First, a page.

By Ezra Drissman
In a slow economy during a time when people are looking to save money, renewable energy can provide a dual solution. The two biggest expenses for most businesses are labor and utilities. What if a company could use clean energy technology to save on its second biggest cost?
The logic in going semi-off grid is a simple money equation. A medium- to large-size company spends tens of thousands of dollars every month keeping their place of business lit and running. If that company is able to save a substantial amount on electricity, then it will mean more money for labor or research and development.
Many large corporations realized this years ago. Walmart has spent millions to save on electricity, and earned a dose of good publicity at the same time. Google spends millions on renewable energy as a long-term strategy to offset their huge energy costs. These capital investments have led to leaner balance sheets and more profits for these leading companies.
Installing solar panels or any renewable energy source takes an upfront investment. The company will have to hire research teams, engineers and all sorts of other staff, just to determine the right energy source for their company. In my area, a local Detroit company is making that aspect easy and cutting the cost to install large projects.
By taking advantage of cloud computing and other web tools, GreenLancer Energy has lowered the expense for designing solar projects. The result is savings for the client and creation of local jobs.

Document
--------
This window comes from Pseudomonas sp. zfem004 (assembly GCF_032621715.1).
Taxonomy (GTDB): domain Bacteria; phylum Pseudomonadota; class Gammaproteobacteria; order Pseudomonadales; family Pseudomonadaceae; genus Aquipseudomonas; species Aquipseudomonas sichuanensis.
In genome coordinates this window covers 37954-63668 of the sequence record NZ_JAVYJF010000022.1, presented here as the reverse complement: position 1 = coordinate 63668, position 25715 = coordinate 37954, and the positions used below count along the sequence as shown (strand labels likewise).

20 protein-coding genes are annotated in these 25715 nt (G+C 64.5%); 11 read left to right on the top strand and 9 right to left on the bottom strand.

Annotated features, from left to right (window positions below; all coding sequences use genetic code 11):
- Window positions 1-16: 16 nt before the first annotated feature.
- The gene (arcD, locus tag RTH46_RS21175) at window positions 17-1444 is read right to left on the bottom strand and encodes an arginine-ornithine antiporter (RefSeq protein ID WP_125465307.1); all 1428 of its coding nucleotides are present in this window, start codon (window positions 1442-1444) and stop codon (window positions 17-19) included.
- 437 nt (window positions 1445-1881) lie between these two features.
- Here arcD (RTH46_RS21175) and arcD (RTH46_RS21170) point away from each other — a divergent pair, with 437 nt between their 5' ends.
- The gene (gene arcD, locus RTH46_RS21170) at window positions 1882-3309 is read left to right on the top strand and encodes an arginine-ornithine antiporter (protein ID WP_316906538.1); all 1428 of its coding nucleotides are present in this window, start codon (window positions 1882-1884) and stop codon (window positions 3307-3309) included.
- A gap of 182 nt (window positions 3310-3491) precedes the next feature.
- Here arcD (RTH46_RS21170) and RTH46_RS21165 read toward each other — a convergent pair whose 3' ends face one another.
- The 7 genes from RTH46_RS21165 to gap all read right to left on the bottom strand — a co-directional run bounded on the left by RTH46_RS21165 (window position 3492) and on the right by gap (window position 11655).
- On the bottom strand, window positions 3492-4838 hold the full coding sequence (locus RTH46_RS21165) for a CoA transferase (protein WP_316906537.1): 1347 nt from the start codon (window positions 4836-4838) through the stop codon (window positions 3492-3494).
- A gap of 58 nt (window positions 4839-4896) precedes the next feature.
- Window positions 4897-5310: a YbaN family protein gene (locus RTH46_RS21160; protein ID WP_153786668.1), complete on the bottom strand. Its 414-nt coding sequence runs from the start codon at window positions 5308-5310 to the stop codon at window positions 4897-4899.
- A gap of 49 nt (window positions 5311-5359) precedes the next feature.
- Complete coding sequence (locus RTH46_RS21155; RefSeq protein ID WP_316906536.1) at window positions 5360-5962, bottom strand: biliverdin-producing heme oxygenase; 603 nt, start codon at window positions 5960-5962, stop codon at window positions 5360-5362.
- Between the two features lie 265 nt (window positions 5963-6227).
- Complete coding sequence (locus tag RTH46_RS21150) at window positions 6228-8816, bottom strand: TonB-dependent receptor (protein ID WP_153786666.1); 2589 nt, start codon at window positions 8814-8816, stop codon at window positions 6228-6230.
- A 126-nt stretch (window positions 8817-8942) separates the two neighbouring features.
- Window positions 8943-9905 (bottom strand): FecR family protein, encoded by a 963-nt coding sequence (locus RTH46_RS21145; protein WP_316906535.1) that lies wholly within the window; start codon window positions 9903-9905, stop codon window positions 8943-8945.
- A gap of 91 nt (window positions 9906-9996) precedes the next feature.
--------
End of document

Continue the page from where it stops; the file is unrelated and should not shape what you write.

By GreenLancer Energy’s estimation, for a one-megawatt solar project, about 15 people will be used in the design phase. The installation phase could mean the hiring of hundreds of people.
The relationship between renewable energy and business is crucial. Not only will clean tech save money in a relatively short time, but it will also create high-tech jobs.
Ezra Drissman is the Manager for EcoGreen Ventures, Inc. Started in 2007, the company now runs three informational green sites: GreenCareersGuide.com, Eco20-20.com and GreatGreenIdea.com. Ezra attained his bachelor’s in Public Affairs from Wayne State University. He has been interviewed as a solar jobs expert on Voice of Russia and other media outlets.
Brian Clark Howard is a writer and editor with NationalGeographic.com. He was formerly an editor at The Daily Green and E/The Environmental Magazine and has contributed to many publications, including TheAtlantic.com, FastCompany.com, MailOnline.com, PopularMechanics.com, Yahoo!, MSN and elsewhere. His latest book, with Kevin Shea, is Build Your Own Small Wind Power System.